But they were not ready to concede defeat and expressed confidence that
the bill’s sponsors would resurrect the measure next month. In the
meantime, they said, OHA must do its best to defend itself from two
formidable federal lawsuits threatening to dismantle the agency and
other Hawaiian programs.
The greatest threat looming is a lawsuit filed by Honolulu resident
Patrick Barrett, who is challenging the constitutionality of Article 12
of the Hawai‘i Constitution, which established OHA, adopted the federal
Hawaiian Homes Commission Act and provided for native gathering rights
on private property.
Lance Larsen, a Big Island resident who claims to be a subject of a
lawful Hawaiian kingdom that follows the Constitution that existed
before the 1893 overthrow of the Hawaiian monarchy, said the fate of the
Akaka bill makes little difference to members of his group.
"It means nothing at all," said Larsen, who has taken his case to the
World Court in The Hague, Netherlands.
OHA trustee-elect Apoliona said the Hawaiian community needs to stay
united and focused despite the setback and that the sovereignty movement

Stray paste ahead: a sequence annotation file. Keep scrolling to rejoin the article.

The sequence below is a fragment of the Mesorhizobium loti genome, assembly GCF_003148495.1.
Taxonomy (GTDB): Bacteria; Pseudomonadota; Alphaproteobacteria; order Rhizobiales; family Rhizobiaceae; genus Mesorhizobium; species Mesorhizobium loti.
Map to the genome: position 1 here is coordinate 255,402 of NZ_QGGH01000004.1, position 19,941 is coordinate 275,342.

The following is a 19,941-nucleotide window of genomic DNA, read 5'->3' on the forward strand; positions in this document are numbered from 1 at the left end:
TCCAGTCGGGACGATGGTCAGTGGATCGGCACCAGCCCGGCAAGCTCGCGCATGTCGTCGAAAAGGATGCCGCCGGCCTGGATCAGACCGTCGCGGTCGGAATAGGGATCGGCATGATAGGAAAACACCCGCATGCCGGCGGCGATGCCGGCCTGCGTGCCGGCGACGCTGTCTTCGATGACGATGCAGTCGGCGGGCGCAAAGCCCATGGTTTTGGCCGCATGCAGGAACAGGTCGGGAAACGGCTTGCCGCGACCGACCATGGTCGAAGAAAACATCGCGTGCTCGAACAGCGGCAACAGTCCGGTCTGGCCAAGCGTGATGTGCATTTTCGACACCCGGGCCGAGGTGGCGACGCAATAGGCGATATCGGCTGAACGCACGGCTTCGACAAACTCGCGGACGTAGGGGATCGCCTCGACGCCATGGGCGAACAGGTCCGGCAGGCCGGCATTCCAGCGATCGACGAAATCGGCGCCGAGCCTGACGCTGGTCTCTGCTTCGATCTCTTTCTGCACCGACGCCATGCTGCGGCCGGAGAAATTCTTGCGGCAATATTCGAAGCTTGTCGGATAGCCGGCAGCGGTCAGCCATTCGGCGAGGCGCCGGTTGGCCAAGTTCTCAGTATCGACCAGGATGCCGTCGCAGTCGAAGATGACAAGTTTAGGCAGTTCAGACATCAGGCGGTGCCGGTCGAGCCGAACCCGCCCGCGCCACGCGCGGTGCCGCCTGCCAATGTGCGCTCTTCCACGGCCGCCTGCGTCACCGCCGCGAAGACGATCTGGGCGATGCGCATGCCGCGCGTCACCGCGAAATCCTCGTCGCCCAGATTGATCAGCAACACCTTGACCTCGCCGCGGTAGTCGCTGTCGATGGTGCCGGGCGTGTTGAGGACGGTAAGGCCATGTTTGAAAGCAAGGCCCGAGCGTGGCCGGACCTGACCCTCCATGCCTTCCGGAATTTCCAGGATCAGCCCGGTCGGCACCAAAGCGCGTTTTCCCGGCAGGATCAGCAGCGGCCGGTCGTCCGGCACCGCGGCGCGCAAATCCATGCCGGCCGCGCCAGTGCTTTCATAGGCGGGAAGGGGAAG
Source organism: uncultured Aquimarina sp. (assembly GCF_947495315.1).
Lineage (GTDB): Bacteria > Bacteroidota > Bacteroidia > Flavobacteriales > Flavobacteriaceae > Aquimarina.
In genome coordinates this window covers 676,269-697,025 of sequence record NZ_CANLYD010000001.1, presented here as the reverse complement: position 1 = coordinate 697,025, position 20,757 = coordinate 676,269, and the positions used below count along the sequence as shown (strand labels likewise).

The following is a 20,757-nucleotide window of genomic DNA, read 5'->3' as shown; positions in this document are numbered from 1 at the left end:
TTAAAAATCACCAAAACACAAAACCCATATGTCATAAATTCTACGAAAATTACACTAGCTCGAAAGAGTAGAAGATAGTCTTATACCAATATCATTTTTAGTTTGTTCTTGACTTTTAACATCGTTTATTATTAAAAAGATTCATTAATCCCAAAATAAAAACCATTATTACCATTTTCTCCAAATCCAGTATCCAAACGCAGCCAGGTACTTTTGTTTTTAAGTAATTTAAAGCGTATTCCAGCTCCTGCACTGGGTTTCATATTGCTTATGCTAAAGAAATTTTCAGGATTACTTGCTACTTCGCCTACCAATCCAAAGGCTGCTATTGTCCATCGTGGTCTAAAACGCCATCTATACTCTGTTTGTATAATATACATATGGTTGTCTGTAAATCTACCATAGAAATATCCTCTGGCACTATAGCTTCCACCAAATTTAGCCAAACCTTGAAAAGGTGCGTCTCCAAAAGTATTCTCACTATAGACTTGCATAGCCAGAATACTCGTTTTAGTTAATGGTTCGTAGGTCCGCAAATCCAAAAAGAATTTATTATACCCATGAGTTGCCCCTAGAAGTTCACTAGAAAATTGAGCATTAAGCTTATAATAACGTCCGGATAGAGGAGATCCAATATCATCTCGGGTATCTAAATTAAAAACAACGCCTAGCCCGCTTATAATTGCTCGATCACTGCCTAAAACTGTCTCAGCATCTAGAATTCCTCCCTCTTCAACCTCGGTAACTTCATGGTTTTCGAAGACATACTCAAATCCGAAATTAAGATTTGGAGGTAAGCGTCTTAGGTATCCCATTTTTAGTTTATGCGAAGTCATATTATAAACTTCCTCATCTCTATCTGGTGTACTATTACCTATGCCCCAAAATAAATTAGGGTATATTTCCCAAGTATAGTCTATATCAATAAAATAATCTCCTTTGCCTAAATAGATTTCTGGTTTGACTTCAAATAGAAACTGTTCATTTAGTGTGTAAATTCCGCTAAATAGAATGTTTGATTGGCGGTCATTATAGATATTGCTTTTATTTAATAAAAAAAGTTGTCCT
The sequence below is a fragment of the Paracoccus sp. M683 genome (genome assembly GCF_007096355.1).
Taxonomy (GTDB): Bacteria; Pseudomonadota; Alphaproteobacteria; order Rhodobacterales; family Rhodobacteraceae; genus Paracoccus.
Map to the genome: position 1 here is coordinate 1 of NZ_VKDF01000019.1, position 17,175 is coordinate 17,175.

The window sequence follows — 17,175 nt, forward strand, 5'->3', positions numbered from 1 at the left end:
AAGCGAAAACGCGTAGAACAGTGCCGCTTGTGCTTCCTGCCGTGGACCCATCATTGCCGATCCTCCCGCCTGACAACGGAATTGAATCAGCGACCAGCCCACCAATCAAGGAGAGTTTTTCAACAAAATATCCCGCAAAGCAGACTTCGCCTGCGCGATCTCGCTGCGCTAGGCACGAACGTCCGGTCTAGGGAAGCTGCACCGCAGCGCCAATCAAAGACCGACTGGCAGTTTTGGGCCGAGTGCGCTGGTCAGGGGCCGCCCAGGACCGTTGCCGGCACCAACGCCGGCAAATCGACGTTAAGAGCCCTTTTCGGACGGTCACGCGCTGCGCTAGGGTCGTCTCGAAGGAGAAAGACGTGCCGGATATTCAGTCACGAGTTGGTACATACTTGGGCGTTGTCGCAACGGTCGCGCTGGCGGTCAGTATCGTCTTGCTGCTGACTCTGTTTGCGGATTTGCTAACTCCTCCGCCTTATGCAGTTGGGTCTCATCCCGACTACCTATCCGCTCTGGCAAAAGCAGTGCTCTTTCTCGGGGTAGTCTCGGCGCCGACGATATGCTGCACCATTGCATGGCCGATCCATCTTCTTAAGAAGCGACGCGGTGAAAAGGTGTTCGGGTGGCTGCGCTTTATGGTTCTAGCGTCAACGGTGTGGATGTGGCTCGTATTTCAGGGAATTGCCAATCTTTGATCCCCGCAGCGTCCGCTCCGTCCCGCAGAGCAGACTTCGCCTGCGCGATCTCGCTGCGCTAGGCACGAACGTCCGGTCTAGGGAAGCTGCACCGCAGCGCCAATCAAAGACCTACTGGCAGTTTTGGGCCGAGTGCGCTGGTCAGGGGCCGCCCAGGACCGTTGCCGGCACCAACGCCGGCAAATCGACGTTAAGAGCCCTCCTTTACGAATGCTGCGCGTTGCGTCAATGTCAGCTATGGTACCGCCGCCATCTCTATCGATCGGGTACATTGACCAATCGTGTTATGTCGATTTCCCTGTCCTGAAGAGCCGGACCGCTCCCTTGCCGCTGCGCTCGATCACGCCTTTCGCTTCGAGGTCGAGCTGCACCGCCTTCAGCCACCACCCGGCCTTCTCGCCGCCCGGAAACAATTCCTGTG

is far from dead: "Our ancestors did not fold under adversity, and
neither will we."
Thursday, December 14, 2000
road lies ahead
for Akaka bill
By Pat Omandam, Star-Bulletin
A Republican administration and a split Congress will make it very hard for
Hawaii's all-Democratic delegation to secure passage of a native Hawaiian
recognition bill, say Hawaiians who support the Akaka bill.
Meanwhile, Inouye said federal recognition is not the only path for
Hawaiians because indigenous people states do not require federal
authorization to reorganize their native governments.
"This process can proceed without the involvement of the federal
government, and indeed, many have suggested that the process of
reorganizing a government to represent the native Hawaiian people should
proceed without the involvement of the United States," Inouye said.
Opponents, including some Hawaiian groups, said their rights and claims
for sovereignty at the international level would be voided if the measure
Posted on: Friday, December 15, 2000, The Honolulu Advertiser
Akaka to revive recognition bill
By Susan Roth Advertiser Washington Bureau
WASHINGTON - Fresh from the defeat of the Native Hawaiian recognition
bill, Hawai‘i’s senators say they intend to reintroduce it much earlier
next year before Congress gets preoccupied by other issues, which helped
doom the measure this year.
In the last session, they introduced the bill in July, leaving only
four months to move it through Congress in a busy election year.